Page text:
Insomnia File No. 54: Jud (dir by Gunther Collins)

What’s an Insomnia File? You know how some times you just can’t get any sleep and, at about three in the morning, you’ll find yourself watching whatever you can find on cable or Netflix? This feature is all about those insomnia-inspired discoveries!

If you were having trouble getting to sleep last night, you could have gone over to YouTube and you could have watched the the 1971 film, Jud.

In fact, looking the film up on YouTube might very well be the only way that you could have watched JudJud is one of those obscure, 70s indie films that has apparently never gotten a proper video release in the United States.  The version that’s been uploaded to YouTube was taken from a Chinese VHS tape.  It had Chinese subtitles and the image was pretty grainy.  There was a point where, for three minutes, the image froze and only the audio could be heard.  In other words, it’s not the ideal way to watch any movie but, with Jud, that’s probably the best that anyone could hope for.

As for what Jud is about, it’s about a man named …. well, Jud.  Played by an appealing actor named Joseph Kaufmann, Jud has just returned to the United States from serving in Vietnam.  His uncle arranges for Jud to live at a rooming house, one that is full of the usual indie film eccentrics.  Jud doesn’t want to talk about what he saw in Vietnam and no one seems to want to talk to him about it.  But perhaps someone should because Jud is still haunted by flashbacks and nightmares, making this one of the first films to attempt to sympathetically deal with PTSD.  Jud just wants to get on with his life but, after everything he’s seen, he feels out of place in the civilian world.  A one night stand with a friendly hippy (played by future B-movie queen Claudia Jennings) leads to nowhere.  A fight in a diner leads to a police chase.  The only person who is interested in Jud’s story is Bill (played, quite well, by Robert Denman), whose status as a closeted gay man in the early 70s has taught him something about alienation.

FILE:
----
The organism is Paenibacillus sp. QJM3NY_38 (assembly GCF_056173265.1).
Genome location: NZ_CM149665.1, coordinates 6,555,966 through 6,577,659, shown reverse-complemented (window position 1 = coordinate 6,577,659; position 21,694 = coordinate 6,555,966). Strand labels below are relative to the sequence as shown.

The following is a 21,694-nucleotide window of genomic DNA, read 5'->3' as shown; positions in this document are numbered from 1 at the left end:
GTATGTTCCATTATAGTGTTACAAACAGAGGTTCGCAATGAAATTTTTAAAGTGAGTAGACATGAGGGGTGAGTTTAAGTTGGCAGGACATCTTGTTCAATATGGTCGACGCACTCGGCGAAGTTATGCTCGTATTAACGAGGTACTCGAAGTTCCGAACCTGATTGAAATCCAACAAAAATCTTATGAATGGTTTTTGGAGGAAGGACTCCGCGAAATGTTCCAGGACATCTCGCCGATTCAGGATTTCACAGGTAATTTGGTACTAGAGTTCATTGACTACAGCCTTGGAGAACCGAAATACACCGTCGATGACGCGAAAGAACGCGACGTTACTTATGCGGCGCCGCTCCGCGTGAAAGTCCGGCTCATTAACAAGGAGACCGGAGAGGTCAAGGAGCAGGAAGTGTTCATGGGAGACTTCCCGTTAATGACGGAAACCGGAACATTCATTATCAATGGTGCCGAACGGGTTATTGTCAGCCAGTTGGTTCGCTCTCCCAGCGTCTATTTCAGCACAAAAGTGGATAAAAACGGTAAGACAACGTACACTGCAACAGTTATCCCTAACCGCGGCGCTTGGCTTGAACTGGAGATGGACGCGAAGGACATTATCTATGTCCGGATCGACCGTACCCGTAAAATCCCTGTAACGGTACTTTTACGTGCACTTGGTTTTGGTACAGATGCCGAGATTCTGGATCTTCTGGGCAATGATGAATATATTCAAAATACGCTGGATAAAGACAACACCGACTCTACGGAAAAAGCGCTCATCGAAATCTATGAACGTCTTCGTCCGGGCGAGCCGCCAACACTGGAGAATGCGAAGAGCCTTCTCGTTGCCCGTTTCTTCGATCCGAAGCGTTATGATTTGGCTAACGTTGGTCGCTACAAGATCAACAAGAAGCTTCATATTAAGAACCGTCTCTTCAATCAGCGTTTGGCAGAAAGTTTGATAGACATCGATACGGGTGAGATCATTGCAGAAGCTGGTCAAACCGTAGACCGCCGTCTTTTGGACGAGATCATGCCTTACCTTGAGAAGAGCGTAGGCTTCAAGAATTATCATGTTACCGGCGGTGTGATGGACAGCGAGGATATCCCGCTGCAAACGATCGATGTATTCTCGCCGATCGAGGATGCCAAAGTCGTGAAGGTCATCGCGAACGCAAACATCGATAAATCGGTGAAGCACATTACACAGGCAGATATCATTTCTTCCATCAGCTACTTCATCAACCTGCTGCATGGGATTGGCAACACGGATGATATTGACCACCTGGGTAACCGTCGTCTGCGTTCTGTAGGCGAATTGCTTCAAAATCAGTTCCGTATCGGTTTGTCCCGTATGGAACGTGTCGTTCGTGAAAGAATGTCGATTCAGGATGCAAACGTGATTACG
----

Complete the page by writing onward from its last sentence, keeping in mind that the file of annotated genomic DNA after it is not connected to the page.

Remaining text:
Jud is an uneven film.  There are moments of real insight but there also moments where the film itself gets a bit too heavy-handed for its own good.  A lengthy scene where the viewer is subjected to close-ups of Jud’s roommates eating seems to go on forever.  (Anti-war films of the 70s always seemed to feature close-ups of old people eating for some reason.  I guess it was meant to be a commentary on American gluttony but it always feels more like lazy symbolism.)  Especially when compared to other films of the period, Jud deserves credit for portraying Bill sympathetically but it’s still hard not to feel that the character’s ultimate fate is a cliché.

That said, Joseph Kaufmann gives a good performance as Jud and wisely underplays the scenes that would lead a lesser actor to overact.  (Sadly, Kaufmann died in a plane crash, just two years after the release of Jud, at the age of 29.)  Despite featuring a bit more folk music that I would normally listen to, the film has a great soundtrack and, even more importantly, the songs fit well with the action.  (If nothing else, the lyrics help to share what Jud is feeling but can’t quite articulate.)  Finally, for a history nerd like me, Jud is interesting because it serves as a time capsule.  This low-budget, indie film was shot on the streets of L.A. in the early 70s and it has a bit of documentary feel to it.  Until someone invents a time machine and people get the ability to visit the past in person, films like Jud will do.

Previous Insomnia Files:

  1. Story of Mankind
  2. Stag
  3. Love Is A Gun
  4. Nina Takes A Lover
  5. Black Ice
  6. Frogs For Snakes
  7. Fair Game
  8. From The Hip
  9. Born Killers
  10. Eye For An Eye
  11. Summer Catch
  12. Beyond the Law
  13. Spring Broke
  14. Promise
  15. George Wallace
  16. Kill The Messenger
  17. The Suburbans
  18. Only The Strong
  19. Great Expectations
  20. Casual Sex?
  21. Truth
  22. Insomina
  23. Death Do Us Part
  24. A Star is Born
  25. The Winning Season
  26. Rabbit Run
  27. Remember My Name
  28. The Arrangement
  29. Day of the Animals
  30. Still of The Night
  31. Arsenal
  32. Smooth Talk
  33. The Comedian
  34. The Minus Man
  35. Donnie Brasco
  36. Punchline
  37. Evita
  38. Six: The Mark Unleashed
  39. Disclosure
  40. The Spanish Prisoner
  41. Elektra
  42. Revenge
  43. Legend
  44. Cat Run
  45. The Pyramid
  46. Enter the Ninja
  47. Downhill
  48. Malice
  49. Mystery Date
  50. Zola
  51. Ira & Abby
  52. The Next Karate Kid
  53. A Nightmare on Drug Street

5 responses to “Insomnia File No. 54: Jud (dir by Gunther Collins)

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